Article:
Source AP ©

Springboks' coach resigns

Jake White does not intend to continue to coach the Springboks, the South African rugby team.

White said the match against the Barbarians at Twickenham on Dec. 1 will be his last in charge.

South Africa defeated England 15-6 in the final in France on Oct. 20 for its second World Cup title, having also won at home in 1995.

White's announcement was expected after it had emerged he was not being considered for the post once his contract expired Dec. 31.

The South African Rugby Union said Monday that White had not reapplied for his job and was therefore not on the shortlist of four candidates for the post. This was despite reports of a clause in his contract that said it would be reviewed after it expired.

White said he had wanted "time to reflect" to make a decision over his future and to let the emotion of the World Cup triumph subside.

"Sure it's difficult to walk away, and I feel really disappointed at the way they (SA Rugby) have treated me going about announcing the shortlist when I was told I did not need to reapply," White told the South African Press Association.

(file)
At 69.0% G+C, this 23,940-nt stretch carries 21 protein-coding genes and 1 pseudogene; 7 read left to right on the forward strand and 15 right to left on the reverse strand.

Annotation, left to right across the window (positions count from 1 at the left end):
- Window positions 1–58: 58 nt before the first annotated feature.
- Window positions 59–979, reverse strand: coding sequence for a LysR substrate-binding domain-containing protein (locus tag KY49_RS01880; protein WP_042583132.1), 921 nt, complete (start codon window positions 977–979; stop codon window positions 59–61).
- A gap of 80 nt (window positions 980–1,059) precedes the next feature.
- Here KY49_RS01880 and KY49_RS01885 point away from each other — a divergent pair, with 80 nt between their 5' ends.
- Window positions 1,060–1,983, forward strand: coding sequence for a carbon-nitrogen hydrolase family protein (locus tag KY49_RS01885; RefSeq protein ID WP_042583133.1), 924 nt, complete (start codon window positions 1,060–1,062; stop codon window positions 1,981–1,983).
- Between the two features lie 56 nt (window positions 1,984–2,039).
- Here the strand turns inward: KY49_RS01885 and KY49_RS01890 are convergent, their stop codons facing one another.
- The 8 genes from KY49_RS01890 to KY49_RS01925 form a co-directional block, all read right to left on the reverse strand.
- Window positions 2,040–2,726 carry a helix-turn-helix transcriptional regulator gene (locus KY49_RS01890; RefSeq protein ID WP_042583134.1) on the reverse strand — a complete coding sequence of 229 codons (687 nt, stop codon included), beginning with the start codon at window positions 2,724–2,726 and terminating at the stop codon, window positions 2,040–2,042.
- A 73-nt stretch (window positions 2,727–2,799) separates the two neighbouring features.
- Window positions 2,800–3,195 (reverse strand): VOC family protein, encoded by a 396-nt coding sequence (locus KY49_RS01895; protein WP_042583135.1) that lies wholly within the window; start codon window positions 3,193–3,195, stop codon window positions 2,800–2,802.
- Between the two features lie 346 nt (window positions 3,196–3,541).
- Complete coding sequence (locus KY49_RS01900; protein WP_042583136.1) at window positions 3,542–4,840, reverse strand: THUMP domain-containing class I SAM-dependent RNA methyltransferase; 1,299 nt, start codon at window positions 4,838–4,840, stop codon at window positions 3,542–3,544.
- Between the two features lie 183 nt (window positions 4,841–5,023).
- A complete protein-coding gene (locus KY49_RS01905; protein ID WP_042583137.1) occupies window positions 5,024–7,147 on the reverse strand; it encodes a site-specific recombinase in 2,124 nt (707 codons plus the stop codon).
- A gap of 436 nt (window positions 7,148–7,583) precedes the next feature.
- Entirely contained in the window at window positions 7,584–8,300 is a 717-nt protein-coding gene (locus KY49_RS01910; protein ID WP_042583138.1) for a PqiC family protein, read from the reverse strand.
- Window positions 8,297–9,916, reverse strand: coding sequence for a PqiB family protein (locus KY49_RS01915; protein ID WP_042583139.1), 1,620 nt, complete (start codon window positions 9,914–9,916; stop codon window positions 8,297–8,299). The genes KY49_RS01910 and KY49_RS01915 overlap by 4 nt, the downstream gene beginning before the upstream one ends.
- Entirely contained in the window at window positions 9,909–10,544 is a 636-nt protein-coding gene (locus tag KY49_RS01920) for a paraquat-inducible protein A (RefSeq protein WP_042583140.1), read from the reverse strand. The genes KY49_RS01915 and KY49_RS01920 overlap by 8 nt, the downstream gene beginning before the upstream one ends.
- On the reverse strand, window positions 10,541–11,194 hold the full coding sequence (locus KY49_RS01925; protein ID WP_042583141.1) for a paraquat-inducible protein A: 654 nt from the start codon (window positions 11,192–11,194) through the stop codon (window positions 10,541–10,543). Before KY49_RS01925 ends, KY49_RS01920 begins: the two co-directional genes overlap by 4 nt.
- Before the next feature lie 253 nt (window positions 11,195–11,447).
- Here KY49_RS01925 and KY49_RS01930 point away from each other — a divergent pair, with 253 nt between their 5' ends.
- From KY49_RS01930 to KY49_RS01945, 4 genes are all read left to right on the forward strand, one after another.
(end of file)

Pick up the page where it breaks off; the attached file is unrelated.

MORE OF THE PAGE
"People from all over the world are phoning me and asking whether I would consider jobs in Australia, England, Wales and so forth. But then why not SA Rugby?"

White did not reveal his plans, but said he was interested in coaching overseas. He has been linked with the coaching vacancies at Australia and Wales, and even England if Brian Ashton is not retained.

The media has named former South Africa winger Chester Williams, assistant Springbok coach Allister Coetzee, national under-21 team coach Pieter de Villiers and Bulls boss Heyneke Meyer as possible replacements for White.

Rugby, a sport once synonymous with apartheid, is highly politicized in South Africa. The government is keen to see more black players and administrators, and the new national coach is expected to be black.

White faced pre-World Cup threats that the government would force quotas on him if he didn't use more black players. But he persisted with his selection-on-merit rule.

White said he could walk away from the job satisfied with his achievements.

"When is the right time to walk way? This year? Next year, or in four years time?" White asked. "Unfortunately, it was not my decision ultimately and I wish my successor the very best."

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